News items Verstandskiezen verwijderen of niet?
20 June 2017

Should you have a wisdom tooth removed if it is not causing you any pain? Oral and maxillofacial surgeon Hossein Ghaeminia of Radboud university medical center researched the risk of complications when removing these teeth. He summarized his conclusions in a pamphlet, which can be used to better evaluate the risks for each patient. On June 23, Ghaeminia will receive his PhD for his research into problem-free wisdom teeth.

Wisdom teeth that do not cause complaints are often removed to avoid future issues. However, in the event of removal, complications such as infection of the wound and nerve damage may arise. These complications lead to a reduced quality of life. Should you have a wisdom tooth removed or simply leave it be? OMF surgeon Hossein Ghaeminia shows us what to take into account for each individual.
 
To remove or not to remove?
Ghaeminia performed a systematic review of what has already been researched in this field. As it turned out, there was insufficient evidence to arrive at a conclusion. After conducting his own research, he determined that each patient must be considered individually. Ghaeminia: “On the one hand, surgical intervention is accompanied by a risk of complications, such as infection of the wound and damage to the sensory nerve of the lip and chin. On the other hand, leaving a problem-free wisdom tooth in place may eventually lead to more damage to the neighboring teeth.”
 
Risk factors
One of the most frequent complications after removing wisdom teeth is infection. Ghaeminia examined which factors contribute to the risk of infection: "People who are 26 or older and women run a greater risk of infection, but smoking also appears to be a risk factor.” He also looked into whether infection could be prevented by rinsing the cavity that once contained the tooth with tap water. That turned out to be true. “Compared with other options, such as antibiotics, rinsing with tap water is a relatively cheap and simple way to prevent infection after removal of the tooth. Patients can also do this at home,” says Ghaeminia.
 
Pamphlet
Ghaeminia compiled his conclusions into a pamphlet that can be used in clinical practice to improve patient care. It is a guide for both doctor and patient that should improve the process of deciding whether to remove a problem-free wisdom tooth. Furthermore, the pamphlet will serve to better inform patients of the individual risks. Ghaeminia: "A new division of patients with a high risk of nerve damage was made to help prevent nerve damage.” The pamphlet consists of a decision tree with arguments for and against the removal of wisdom teeth, risk factors for complications and methods for preventing infection.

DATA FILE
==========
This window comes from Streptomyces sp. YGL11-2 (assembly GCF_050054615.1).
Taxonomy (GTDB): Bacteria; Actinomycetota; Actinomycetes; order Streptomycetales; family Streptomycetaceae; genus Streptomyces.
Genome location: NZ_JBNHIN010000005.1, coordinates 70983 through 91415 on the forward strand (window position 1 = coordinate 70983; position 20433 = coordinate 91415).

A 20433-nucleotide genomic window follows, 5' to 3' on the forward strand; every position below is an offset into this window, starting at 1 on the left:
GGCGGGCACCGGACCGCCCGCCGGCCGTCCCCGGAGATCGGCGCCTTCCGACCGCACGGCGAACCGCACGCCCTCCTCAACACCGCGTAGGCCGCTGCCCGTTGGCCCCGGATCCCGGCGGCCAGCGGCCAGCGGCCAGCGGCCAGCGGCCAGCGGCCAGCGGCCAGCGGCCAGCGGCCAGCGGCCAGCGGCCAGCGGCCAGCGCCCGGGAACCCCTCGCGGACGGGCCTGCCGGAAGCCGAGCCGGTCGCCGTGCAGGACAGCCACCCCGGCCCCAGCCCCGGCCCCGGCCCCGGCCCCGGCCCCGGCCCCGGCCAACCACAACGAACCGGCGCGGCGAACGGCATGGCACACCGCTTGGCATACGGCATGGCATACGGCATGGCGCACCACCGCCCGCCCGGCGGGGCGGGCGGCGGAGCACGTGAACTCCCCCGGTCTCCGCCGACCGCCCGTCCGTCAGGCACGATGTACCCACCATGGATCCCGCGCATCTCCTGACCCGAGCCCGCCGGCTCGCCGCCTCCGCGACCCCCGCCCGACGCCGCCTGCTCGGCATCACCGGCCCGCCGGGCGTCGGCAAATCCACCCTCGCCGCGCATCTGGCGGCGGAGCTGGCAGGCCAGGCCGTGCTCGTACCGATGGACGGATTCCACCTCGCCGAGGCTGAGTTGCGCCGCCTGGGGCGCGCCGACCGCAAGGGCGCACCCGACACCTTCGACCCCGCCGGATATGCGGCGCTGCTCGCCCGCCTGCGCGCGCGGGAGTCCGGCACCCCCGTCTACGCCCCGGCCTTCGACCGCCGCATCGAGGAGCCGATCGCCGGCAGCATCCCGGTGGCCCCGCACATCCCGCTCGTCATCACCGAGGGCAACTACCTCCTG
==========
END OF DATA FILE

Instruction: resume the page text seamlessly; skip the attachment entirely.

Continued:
Related news items


Teacher of the year award for Scott Maurits

18 June 2019

On 11 June Scott Maurits received the Teacher of the Year award for a second year in a row. According to the students Scott won by being an inspirational teacher in statistics.

read more

Radboudumc Master Prize for Mark van Goor

18 June 2019

Mark van Goor, theme Renal disorders, received the Radboudumc Master Prize for his MSc thesis entitled “High-resolution structure of the renal calcium channel TRPV5 revealed with cryo-EM”, which was based on his internship at the lab of Prof. Yifan Cheng, USA.

read more

Experiences with molecular tumor boards

18 June 2019

In British Journal of Cancer Annelieke Willemsen, Carla van Herpen and colleagues showed that MTBs may have an important impact on patient care, but challenges remain for the accessibility for cancer patients.

read more

Exome sequencing in routine diagnostics: a generic test for 254 patients with primary immunodeficiencies

18 June 2019

Exome sequencing may provide a genetic diagnosis in a significant number of patients in a single genetic test. Alexander Hoischen and Mihai Netea, theme Infectious diseases and global health, and colleagues, published their results in Genome Medicine.

read more

Lowering cholesterol is not enough to reduce hyperactivity of the immune system

14 June 2019

In Cell Metabolism, Siroon Bekkering, theme Vascular damage, and colleagues, provides a novel potential explanation for the residual cardiovascular risk, related to persistent activation of the immune system in patients with hypercholesterolemia who are treated with statins.

read more

New cause for vaginal yeast infections discovered

13 June 2019

Martin Jaeger, theme Infectious diseases and global health, and colleagues, identified SIGLEC15 as a susceptibility factor in recurrent vulvovaginal candidiasis. Their findings were published in Science Translational Medicine.

read more